PARIS (Reuters) - Increased cyber espionage by China and recent leaks by a contractor working at the National Security Agency have put a sharp focus on cyber security for aerospace and defense companies showing off their wares at this year’s Paris Airshow.
“We, like others, are constantly being bombarded by people who are trying to get into our systems,” said Mark DeYoung, chief executive of U.S. rocket engine and ammunition maker Alliant Techsystems (ATK).
ATK, Lockheed Martin Corp, Boeing Co and other defence companies report hundreds of thousands of attempted probes into their computer networks every day, a matter of growing concern to the U.S. government, which after years of silence has become far more open about its belief that China is actively stealing intellectual property.
Trade shows, especially in foreign countries, pose particular challenges given the large array of people coming in contact with top executives who have access to sensitive information. In recent years, training has focused heavily on avoiding any violations of U.S. export control laws, but cyber security was a huge focus this year.
“The threat is not exaggerated,” Dave Hess, president of Pratt & Whitney, a unit of United Technologies Corp, said. “It’s a significant issue that we’re all struggling with.”
ATK disclosed several months ago that its networks had been attacked, but DeYoung said no classified or protected information was lost.
He said every ATK employee attending this year’s air show took part in an extensive security briefing before coming and the company has invested millions of dollars in recent years to stay ahead of constantly changing data security threats.
Only new, encrypted laptops may be used, and executives are warned about disclosing sensitive information in any phone call, text message, email or even conversation, “whether you think you’re in a private room or car or not,” DeYoung said.
Two weeks ago, half a dozen FBI experts joined by officials from other government agencies gave a two-hour briefing on cyber security issues for DeYoung’s top dozen executives.
“The sophistication of the people who are trying to get into our systems continues to increase,” DeYoung said.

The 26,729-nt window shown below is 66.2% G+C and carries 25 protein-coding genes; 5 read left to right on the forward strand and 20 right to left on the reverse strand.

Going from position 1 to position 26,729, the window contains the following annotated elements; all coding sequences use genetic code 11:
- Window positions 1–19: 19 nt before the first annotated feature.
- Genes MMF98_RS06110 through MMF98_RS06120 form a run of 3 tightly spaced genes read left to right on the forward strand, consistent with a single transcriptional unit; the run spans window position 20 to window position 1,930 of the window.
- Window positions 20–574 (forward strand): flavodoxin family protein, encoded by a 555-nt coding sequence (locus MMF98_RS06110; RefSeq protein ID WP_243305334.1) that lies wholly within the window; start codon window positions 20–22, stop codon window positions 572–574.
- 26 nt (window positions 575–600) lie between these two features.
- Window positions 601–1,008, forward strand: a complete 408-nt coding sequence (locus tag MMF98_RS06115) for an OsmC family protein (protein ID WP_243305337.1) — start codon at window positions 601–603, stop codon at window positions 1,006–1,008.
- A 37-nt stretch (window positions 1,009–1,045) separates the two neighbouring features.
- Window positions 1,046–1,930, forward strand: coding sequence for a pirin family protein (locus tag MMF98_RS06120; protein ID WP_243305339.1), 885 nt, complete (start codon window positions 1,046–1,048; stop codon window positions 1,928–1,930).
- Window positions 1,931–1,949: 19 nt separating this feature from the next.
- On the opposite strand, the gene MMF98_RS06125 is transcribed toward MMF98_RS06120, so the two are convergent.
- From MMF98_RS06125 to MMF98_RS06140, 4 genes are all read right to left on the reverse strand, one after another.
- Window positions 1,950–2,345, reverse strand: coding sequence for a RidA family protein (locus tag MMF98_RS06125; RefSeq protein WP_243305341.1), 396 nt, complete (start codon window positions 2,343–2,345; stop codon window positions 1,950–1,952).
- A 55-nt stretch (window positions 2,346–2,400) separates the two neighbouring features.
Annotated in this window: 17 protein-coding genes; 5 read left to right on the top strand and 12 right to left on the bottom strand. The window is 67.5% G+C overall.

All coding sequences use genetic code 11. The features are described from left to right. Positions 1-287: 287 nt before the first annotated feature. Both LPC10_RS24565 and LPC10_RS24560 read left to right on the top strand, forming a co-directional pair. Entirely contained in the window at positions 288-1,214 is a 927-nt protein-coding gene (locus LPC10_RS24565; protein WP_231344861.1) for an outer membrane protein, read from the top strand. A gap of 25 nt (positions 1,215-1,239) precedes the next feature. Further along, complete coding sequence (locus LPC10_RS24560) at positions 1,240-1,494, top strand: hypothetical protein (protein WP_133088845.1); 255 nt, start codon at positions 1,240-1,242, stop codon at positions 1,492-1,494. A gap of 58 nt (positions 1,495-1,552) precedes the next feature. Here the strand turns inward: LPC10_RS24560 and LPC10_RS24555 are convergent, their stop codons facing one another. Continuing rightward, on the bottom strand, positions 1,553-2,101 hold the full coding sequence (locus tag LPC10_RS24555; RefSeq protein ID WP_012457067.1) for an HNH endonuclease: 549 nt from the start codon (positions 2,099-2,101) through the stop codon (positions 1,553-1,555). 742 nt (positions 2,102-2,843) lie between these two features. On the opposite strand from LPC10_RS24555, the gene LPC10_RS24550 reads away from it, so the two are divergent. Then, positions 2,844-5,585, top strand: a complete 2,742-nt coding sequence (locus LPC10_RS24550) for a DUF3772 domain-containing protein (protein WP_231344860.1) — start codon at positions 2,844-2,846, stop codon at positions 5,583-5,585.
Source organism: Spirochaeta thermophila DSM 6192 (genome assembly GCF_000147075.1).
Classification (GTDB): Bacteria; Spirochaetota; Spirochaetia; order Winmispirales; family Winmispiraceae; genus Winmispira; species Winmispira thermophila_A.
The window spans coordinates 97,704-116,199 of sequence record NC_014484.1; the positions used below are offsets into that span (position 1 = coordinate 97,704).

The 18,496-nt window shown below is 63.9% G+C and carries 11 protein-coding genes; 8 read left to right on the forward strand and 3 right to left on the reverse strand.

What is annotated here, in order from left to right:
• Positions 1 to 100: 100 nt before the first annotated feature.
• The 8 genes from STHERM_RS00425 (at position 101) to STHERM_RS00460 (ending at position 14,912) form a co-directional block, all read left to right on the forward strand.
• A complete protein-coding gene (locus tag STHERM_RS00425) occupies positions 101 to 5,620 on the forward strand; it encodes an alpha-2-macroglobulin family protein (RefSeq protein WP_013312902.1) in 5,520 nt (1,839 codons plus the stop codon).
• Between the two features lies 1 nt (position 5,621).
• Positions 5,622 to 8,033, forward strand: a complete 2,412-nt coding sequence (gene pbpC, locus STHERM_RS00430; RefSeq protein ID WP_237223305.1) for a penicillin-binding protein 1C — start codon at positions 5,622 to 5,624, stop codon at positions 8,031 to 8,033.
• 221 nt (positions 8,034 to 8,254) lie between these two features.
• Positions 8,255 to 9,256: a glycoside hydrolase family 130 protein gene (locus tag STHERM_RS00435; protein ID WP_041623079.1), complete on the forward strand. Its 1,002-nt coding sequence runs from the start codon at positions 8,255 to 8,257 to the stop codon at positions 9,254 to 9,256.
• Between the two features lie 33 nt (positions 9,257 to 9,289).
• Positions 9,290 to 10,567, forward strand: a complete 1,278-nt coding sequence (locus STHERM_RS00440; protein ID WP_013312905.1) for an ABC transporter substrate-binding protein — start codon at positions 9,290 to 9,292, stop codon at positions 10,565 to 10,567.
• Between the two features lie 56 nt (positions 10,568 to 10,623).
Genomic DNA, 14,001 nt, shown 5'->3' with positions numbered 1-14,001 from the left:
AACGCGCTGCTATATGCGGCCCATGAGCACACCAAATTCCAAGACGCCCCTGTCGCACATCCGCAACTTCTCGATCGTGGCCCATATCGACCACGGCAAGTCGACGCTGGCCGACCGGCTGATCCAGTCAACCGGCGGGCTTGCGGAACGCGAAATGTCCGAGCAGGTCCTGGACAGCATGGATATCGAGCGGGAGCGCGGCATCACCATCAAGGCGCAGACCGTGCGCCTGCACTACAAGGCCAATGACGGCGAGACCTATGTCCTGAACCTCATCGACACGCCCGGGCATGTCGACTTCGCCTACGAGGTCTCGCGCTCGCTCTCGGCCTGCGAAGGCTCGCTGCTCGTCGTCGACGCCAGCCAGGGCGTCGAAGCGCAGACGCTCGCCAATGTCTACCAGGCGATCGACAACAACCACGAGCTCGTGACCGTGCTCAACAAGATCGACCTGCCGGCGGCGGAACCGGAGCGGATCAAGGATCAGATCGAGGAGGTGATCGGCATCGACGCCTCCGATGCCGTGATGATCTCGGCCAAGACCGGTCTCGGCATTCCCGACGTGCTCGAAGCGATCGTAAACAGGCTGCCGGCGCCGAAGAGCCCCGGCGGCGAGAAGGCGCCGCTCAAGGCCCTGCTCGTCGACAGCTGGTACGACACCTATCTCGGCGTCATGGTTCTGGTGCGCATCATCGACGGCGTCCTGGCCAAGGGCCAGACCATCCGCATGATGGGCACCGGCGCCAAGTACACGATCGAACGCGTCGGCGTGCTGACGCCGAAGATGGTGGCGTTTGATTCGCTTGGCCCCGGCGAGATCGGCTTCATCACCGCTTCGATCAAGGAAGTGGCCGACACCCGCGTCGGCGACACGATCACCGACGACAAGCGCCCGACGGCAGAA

“If you’re comfortable, you’re probably in trouble, but we’re quite confident that we’re putting in place all the right kinds of protocols, processes, training and people to keep up with the threat.”
Raytheon executives also participate in a lengthy security briefing before the show, but they are not allowed to travel with a laptop at all, said William Swanson, chief executive of Raytheon Co.
Swanson said the disclosure of classified data by former NSA contractor Edward Snowden, who worked for Booz Allen Hamilton, had reinforced the need for vigilant security.
“Every good company always questions everything when they get new information,” he said.
Chris Raymond, who heads business development for the defence division of Boeing, said his company had rigorous security processes in place given the massive size of the parent company’s global networks.
He said the increasing openness of the Obama administration about cyber espionage by China and others underscored the importance of building cyber security into every weapons system from the start, but acknowledged that the market for cyber security services was not developing as quickly as some companies in the sector had hoped.
President Barack Obama earlier this month called on his Chinese counterpart, Xi Jinping, to acknowledge the threat posed by “cyber-enabled espionage” against the United States and investigate the problem.
Additional reporting by Brenda Goh; Editing by Elaine Hardcastle